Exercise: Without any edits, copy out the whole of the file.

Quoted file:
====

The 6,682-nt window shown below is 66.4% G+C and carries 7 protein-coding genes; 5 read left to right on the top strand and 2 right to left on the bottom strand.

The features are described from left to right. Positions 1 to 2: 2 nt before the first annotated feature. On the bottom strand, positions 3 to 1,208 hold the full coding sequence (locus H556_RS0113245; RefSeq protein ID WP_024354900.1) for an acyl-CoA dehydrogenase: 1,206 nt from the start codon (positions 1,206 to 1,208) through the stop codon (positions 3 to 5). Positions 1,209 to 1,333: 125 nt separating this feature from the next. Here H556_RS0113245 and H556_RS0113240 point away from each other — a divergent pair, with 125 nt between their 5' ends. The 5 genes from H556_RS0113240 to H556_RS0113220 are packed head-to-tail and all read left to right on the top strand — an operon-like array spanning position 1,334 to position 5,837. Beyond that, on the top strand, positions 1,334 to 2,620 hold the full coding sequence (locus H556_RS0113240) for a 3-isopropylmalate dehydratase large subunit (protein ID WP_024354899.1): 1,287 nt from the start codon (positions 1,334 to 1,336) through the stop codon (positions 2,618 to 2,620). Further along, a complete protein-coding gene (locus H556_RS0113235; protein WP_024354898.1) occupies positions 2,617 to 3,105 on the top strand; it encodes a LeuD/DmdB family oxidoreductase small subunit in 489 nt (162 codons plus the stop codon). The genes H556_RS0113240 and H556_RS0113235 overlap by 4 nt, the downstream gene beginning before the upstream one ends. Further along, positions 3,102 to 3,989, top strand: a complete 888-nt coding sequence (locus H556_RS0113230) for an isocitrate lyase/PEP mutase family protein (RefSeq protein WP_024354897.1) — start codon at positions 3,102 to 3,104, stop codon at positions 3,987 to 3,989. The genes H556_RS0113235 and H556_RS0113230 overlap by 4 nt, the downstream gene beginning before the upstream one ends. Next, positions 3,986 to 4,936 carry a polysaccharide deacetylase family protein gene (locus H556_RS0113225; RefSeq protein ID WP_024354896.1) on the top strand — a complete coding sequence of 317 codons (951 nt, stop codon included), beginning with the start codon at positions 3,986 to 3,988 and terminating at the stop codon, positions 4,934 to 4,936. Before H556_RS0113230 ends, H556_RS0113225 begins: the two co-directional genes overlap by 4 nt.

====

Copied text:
The 6,682-nt window shown below is 66.4% G+C and carries 7 protein-coding genes; 5 read left to right on the top strand and 2 right to left on the bottom strand.

The features are described from left to right. Positions 1 to 2: 2 nt before the first annotated feature. On the bottom strand, positions 3 to 1,208 hold the full coding sequence (locus H556_RS0113245; RefSeq protein ID WP_024354900.1) for an acyl-CoA dehydrogenase: 1,206 nt from the start codon (positions 1,206 to 1,208) through the stop codon (positions 3 to 5). Positions 1,209 to 1,333: 125 nt separating this feature from the next. Here H556_RS0113245 and H556_RS0113240 point away from each other — a divergent pair, with 125 nt between their 5' ends. The 5 genes from H556_RS0113240 to H556_RS0113220 are packed head-to-tail and all read left to right on the top strand — an operon-like array spanning position 1,334 to position 5,837. Beyond that, on the top strand, positions 1,334 to 2,620 hold the full coding sequence (locus H556_RS0113240) for a 3-isopropylmalate dehydratase large subunit (protein ID WP_024354899.1): 1,287 nt from the start codon (positions 1,334 to 1,336) through the stop codon (positions 2,618 to 2,620). Further along, a complete protein-coding gene (locus H556_RS0113235; protein WP_024354898.1) occupies positions 2,617 to 3,105 on the top strand; it encodes a LeuD/DmdB family oxidoreductase small subunit in 489 nt (162 codons plus the stop codon). The genes H556_RS0113240 and H556_RS0113235 overlap by 4 nt, the downstream gene beginning before the upstream one ends. Further along, positions 3,102 to 3,989, top strand: a complete 888-nt coding sequence (locus H556_RS0113230) for an isocitrate lyase/PEP mutase family protein (RefSeq protein WP_024354897.1) — start codon at positions 3,102 to 3,104, stop codon at positions 3,987 to 3,989. The genes H556_RS0113235 and H556_RS0113230 overlap by 4 nt, the downstream gene beginning before the upstream one ends. Next, positions 3,986 to 4,936 carry a polysaccharide deacetylase family protein gene (locus H556_RS0113225; RefSeq protein ID WP_024354896.1) on the top strand — a complete coding sequence of 317 codons (951 nt, stop codon included), beginning with the start codon at positions 3,986 to 3,988 and terminating at the stop codon, positions 4,934 to 4,936. Before H556_RS0113230 ends, H556_RS0113225 begins: the two co-directional genes overlap by 4 nt.